What it does: Strategic communication group that serves exclusively socially responsible businesses.
Highlights: All corporate facilities are within a half mile of public transportation allowing employees to forego using a car to get to work. One quarter of employees took time off to volunteer. A total of 2,000 hours of work was donated to charity groups.
Based in: Emeryville, Calif.
What it does: A multi-generational tutoring and mentoring service for underserved students of color. Girls are encouraged to find their confidence and boys are taught how to access their emotions and develop impulse control.
Highlights: Employees get paid time off for community service projects. Almost half of the board of Moving Forward Education comes from traditionally underrepresented populations.
Based in: Philadelphia, Penn.
What it does: Sustainable architecture and design firm.
Highlights: All employees are reimbursed for continuing education expenses, and employee health care premiums are also completely covered. Three-quarters of the companies that Re:Vision works on are LEED certified. Seventy-five percent of employees take time off for community service and staff is incentivized to use public transportation.
Based in: West Tisbury, Mass.
What it does: Employee-owned building and design company on Martha's Vineyard. Develops residential and commercial buildings. Designs and installs solar and wind energy systems and energy efficiency improvements.
Highlights: All employees are reimbursed for continuing education, all employees are paid a living wage and 100 percent of individual and health insurance premiums are covered. Ten percent of profits go to charity.
Based in: Colorado Springs, Colo.
What it does: This low-profit company goes into the developing world in partnership with global relief and development organizations like World Vision, the World Food Program and Food 4 The Hungry to help identify projects that meet a need with an environmentally conscious solution. For example, The Paradigm Project has worked with World Vision to develop large-scale efficient cook stove programs.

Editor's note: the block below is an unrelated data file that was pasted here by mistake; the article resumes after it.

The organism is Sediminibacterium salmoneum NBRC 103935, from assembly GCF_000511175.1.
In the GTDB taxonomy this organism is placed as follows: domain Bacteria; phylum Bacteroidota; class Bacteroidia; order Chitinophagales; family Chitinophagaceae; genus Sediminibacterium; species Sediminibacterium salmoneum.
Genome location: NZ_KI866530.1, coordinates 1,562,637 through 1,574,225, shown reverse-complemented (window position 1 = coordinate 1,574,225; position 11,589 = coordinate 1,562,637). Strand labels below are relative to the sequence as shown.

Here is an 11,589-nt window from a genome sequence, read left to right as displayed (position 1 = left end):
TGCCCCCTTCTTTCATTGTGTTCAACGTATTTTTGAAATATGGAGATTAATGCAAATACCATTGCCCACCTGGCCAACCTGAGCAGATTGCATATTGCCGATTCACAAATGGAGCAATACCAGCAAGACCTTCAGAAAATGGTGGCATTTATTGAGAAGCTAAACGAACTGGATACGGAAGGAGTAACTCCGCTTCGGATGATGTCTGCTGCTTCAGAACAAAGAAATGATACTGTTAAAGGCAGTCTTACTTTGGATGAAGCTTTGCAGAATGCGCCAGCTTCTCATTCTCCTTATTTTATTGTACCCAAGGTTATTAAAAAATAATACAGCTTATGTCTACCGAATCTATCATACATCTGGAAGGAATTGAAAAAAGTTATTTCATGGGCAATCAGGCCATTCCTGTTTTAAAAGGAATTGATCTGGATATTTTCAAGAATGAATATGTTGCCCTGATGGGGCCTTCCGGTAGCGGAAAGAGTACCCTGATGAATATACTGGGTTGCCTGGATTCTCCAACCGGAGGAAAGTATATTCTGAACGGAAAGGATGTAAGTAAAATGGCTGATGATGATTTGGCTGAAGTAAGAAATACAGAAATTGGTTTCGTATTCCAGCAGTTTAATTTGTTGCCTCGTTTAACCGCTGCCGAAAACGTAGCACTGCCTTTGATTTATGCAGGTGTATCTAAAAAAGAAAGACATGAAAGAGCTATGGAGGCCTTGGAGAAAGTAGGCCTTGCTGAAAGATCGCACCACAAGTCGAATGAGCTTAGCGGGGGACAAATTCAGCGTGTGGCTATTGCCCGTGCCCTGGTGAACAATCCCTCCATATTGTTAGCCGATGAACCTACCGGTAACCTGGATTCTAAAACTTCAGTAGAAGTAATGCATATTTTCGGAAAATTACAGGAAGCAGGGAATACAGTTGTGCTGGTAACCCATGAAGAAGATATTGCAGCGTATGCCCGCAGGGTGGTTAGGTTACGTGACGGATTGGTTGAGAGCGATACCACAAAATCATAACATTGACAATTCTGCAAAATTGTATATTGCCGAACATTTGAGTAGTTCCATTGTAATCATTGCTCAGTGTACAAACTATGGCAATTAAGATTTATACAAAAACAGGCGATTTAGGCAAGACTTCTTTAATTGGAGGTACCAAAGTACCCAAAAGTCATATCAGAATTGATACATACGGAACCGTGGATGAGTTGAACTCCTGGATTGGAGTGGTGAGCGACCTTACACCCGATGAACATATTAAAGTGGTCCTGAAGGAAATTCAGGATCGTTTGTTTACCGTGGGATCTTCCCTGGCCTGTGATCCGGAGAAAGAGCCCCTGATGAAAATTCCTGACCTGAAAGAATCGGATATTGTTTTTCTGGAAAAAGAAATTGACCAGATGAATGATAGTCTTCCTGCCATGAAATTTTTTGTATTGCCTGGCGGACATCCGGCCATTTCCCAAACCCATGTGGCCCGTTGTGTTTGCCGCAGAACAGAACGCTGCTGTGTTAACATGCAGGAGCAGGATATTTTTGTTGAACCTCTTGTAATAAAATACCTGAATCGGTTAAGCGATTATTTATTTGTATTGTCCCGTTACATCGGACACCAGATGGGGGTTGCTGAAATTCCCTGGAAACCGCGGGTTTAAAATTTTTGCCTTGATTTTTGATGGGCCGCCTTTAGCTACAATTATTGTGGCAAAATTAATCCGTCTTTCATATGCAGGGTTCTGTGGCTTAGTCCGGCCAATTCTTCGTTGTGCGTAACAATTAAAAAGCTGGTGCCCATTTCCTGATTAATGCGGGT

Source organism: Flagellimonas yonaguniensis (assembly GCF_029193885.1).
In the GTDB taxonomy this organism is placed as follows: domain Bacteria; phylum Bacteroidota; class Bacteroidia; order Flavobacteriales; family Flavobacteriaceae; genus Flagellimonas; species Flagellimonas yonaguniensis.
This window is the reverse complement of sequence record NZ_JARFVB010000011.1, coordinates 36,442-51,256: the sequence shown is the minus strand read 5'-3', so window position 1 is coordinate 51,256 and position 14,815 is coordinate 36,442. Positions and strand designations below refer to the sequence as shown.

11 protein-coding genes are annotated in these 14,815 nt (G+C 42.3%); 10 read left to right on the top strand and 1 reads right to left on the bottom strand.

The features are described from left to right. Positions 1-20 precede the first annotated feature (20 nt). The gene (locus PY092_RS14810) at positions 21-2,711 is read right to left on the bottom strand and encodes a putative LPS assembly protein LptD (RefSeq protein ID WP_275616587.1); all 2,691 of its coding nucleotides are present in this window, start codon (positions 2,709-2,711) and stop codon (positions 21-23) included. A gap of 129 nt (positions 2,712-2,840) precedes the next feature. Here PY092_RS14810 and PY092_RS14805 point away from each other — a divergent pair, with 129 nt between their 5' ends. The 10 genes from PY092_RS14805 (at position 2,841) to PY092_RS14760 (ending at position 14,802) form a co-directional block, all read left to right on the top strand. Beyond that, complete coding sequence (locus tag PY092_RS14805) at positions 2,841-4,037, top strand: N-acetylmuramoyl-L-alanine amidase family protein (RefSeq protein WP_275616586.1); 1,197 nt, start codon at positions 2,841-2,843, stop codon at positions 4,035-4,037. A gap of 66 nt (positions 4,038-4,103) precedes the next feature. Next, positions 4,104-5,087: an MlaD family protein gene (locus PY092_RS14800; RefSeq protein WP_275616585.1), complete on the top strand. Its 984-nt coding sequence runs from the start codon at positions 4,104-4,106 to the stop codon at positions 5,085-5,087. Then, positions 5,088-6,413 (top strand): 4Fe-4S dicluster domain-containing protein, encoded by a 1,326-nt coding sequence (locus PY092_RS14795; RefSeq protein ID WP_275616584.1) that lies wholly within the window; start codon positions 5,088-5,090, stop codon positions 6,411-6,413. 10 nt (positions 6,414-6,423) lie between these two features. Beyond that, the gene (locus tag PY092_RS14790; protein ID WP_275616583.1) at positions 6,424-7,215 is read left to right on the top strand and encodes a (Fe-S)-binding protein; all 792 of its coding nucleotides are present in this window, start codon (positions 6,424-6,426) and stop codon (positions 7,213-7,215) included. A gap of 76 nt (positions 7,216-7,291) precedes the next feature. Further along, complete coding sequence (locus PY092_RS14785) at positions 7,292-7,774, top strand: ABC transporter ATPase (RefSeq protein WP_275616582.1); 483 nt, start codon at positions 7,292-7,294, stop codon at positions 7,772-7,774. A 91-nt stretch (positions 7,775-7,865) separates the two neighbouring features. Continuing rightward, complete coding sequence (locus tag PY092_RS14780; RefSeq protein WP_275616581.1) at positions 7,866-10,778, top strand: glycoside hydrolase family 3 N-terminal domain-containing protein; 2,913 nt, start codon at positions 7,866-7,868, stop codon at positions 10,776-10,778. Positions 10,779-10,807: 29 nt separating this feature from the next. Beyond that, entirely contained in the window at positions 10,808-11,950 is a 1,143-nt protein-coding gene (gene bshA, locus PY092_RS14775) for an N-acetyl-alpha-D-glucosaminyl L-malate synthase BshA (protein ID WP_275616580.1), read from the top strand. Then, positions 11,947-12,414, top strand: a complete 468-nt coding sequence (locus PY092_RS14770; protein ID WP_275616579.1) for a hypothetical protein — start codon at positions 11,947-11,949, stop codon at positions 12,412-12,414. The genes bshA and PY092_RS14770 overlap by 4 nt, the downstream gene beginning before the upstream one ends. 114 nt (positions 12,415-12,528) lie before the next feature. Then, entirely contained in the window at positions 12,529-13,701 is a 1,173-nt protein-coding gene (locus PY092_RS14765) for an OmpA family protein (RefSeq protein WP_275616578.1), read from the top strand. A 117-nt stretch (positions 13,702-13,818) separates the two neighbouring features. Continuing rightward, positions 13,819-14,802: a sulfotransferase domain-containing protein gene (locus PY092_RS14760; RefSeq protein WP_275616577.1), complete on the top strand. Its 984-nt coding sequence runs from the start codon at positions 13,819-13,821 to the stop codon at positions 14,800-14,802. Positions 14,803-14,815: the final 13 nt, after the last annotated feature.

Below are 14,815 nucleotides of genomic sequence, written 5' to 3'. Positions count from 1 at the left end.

Highlights: Employees get both language and skill training. Suppliers that work with The Paradigm Project are assessed for positive and negative impact practices.
Based in: Chapel Hill, N.C.
What it does: Largest teacher exchange sponsor in the U.S. Provides language immersion experiences. Helps schools, from grade kindergarten through high school, develop international education programs.
Highlights: Local suppliers are given preferential consideration. VIF organizes community-service days. More than 80 percent of health-care costs are covered for full-time employees and some part-time employees have access to health benefits, too. Office buildings are located within a half mile of public transportation stops, giving employees an option for getting to work without driving a car.
Catherine Clifford is senior entrepreneurship writer at CNBC. She was formerly a senior writer at Entrepreneur.com, the small business reporter at CNNMoney and an assistant in the New York bureau for CNN. Clifford attended Columbia University where she earned a bachelor's degree. She lives in Brooklyn, N.Y. You can follow her on Twitter at @CatClifford.